Salugpungan schools to appeal against DepEd closure order

Jul. 15, 2019

DAVAO CITY, Philippines – The Salugpungan schools that provide education to different IP communities in Mindanao will appeal the recent Department of Education (DepEd) order suspending its permit to operate and its recognition based on accusations of National Security Adviser Hermogenes Esperon Jr.

DepEd’s Regional Office in Davao Region issued an order on July 10, signed by its officer-in-charge Evelyn Fetalvero, suspending the operations of 55 Salugpungan campuses. All pending applications for its renewal of permits are also held in abeyance.

The agency’s order was based on the report coming from Esperon, the Vice-Chair of the National Task Force to End Local Communist Armed Conflict, claiming that Salugpungan schools “do not teach in accordance with the guidelines set forth by the DepEd.”

Esperon accused Salugpungan schools of “using” children in rallies, and teaching them “with ideologies that advocate against the government.”

Esperon’s report was also based on an affidavit executed on December 6, 2018, by one Melvin Mansaloan Loyod, who claimed to have volunteered as a Salugpungan teacher assigned in Sitio Pongpong, Brgy. Sto. Niño, Talaingod town, Davao del Norte.

He claimed that learning modules of the schools teach the students to conduct anti-government rallies, how to use firearms,ambush of military soldiers, among others.

DepEd’s Fetalvero said in her order, that those allegations are “serious enough” to warrant an immediate action from their agency. She added that it is the mandate of DepEd to ensure that the teachings in schools are consistent with its curriculum standards, and not contrary to the Philippine Constitution and other laws.

The order read: “After careful review and consideration of the report and pertinent documents to the effect that Salugpungan falls short of the requirements and conditions in operating a private school and that it violates the laws, orders, and rules and regulations of the duly constituted authorities of the Philippines, the Secretary of DepEd, in the exercise of the power of supervision and control over the DepEd under the Administrative Code of 1987, instructed the Officer-in-Charge of the Office of the Regional Director to suspend the permit to operate and recognition of private schools owned and operated by Salugpungan.”

The DepEd gave the Salugpungan schools five days to appeal the suspension. It also ordered them to facilitate the enrollment of their pupils to nearby public schools.

Administrators of the Salugpungan Ta Tanu Igkanogon Community Learning Center Inc. said in a statement on Saturday, July 13, that they were surprised to receive such an order coming from the DepEd, explaining that they were “persistent in complying with all the necessary requirements” stated in the agency’s guidelines for schools for indigenous people.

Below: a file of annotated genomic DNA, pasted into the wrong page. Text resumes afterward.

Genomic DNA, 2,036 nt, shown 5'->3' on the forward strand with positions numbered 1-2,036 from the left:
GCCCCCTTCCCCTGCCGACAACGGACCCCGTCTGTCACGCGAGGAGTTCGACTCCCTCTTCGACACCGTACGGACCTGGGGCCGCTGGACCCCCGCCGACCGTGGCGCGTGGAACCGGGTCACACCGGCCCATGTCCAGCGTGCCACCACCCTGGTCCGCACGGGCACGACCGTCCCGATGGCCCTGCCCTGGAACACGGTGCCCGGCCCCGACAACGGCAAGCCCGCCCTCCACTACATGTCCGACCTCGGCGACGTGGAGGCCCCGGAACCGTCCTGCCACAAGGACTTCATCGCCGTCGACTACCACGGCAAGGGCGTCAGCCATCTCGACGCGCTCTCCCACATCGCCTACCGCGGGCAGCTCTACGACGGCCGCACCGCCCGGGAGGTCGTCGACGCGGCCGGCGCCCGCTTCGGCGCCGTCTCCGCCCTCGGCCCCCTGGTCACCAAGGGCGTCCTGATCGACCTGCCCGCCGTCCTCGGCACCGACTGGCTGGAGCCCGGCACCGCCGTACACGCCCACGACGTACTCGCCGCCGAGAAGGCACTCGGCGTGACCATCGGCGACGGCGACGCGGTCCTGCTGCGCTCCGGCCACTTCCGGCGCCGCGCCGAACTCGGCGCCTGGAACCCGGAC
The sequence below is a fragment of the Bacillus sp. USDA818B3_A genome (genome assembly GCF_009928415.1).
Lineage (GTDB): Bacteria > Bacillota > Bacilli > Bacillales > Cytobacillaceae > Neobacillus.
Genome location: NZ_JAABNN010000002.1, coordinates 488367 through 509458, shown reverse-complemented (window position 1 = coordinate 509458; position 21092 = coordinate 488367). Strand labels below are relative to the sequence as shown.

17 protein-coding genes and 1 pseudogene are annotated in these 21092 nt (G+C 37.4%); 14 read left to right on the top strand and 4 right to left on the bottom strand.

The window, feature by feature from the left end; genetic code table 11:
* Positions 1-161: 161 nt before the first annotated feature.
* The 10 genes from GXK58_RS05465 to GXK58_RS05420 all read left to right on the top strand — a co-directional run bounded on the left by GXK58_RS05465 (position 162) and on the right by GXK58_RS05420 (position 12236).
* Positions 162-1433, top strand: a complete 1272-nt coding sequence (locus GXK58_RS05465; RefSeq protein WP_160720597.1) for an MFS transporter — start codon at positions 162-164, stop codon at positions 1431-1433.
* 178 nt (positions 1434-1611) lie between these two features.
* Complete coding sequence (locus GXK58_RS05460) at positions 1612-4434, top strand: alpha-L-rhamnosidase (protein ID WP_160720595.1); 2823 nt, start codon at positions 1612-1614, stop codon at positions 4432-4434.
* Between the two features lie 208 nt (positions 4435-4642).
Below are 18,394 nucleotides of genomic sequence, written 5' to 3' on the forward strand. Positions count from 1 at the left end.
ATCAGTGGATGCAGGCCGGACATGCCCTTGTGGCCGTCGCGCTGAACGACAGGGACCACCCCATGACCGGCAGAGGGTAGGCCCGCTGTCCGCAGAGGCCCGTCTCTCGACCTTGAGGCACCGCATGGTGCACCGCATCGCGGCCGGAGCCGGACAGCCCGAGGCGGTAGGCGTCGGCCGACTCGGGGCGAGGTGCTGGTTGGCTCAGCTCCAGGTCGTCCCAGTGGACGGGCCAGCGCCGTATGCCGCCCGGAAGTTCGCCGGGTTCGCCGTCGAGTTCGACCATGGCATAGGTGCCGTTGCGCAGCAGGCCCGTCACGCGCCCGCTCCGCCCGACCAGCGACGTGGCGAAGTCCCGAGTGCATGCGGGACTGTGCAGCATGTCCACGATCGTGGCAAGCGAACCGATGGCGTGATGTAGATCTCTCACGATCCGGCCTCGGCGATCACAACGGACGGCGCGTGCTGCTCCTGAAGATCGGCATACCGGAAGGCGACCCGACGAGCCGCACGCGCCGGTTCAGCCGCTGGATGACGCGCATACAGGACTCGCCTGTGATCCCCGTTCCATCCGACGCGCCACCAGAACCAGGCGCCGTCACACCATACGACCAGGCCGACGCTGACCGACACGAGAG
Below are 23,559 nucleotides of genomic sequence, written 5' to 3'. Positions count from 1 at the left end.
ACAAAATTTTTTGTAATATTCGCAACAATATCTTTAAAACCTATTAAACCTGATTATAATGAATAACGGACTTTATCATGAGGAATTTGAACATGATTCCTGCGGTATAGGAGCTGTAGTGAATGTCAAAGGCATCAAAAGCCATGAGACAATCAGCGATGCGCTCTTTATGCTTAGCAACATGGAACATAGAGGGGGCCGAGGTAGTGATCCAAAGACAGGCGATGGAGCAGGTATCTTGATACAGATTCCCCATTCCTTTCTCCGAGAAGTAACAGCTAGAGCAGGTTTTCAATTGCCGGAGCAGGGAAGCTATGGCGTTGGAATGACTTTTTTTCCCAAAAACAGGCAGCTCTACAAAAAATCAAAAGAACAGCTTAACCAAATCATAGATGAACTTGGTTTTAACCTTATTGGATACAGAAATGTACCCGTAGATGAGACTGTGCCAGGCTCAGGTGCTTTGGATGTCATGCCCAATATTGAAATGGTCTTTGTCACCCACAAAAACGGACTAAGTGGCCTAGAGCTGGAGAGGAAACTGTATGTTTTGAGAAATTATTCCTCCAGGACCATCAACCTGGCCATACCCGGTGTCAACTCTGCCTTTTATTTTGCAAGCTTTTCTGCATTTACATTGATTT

It added they have constant communication with DepEd Region 11 regarding the release of its permit to operate.

“We are saddened that the government’s mandate to recognize and uphold the right of the Lumad to education and self-determination is superseded by a militaristic approach that further marginalizes the Lumad,” administrators of Salugpungan said.

The Salugpungan schools will challenge the allegations made by Esperon, which they said are only “fabricated accusations and red-tagging to justify the closure of Lumad schools.”

In a separate statement, Save Our Schools (SOS) Network were appalled that DepEd “reduced itself as a stamp pad” for the military, which is said to have targeted the closure of Lumad schools, including Salugpungan.

“While they follow the military’s order of closure without basis, DepEd has failed to address the real concerns of the Salugpongan schools which we have lobbied for in the past years. In the recent months, we and the Salugpongan officers have raised concerns on how the military and paramilitary groups have forcibly closed the schools and even forced the community at gunpoint to destroy some of the school buildings in several villages in Davao del Norte and Compostela Valley,” SOS Network said.

According to the group, only 11 of the 55 Salugpungan schools remained operational since most of the schools were shut down due to supposedly State-sponsored attacks.

The group questioned what actions the officials of DepEd had made regarding the reported attacks on the Lumad schools that were reported to the Department.

“Yet despite these clear attacks on Lumad schools, students and teachers, we have never heard a single word of protection or support from the DepEd. We have not seen DepEd officials set foot on these schools to see how vulnerable the teachers and students are from the threats, harassments, and attacks from the military and paramilitary.”

Last month, SOS Network reported that around 3,000 students were affected by the forcible closure of 89 Lumad schools in Mindanao since the start of the administration of President Rodrigo Duterte. (

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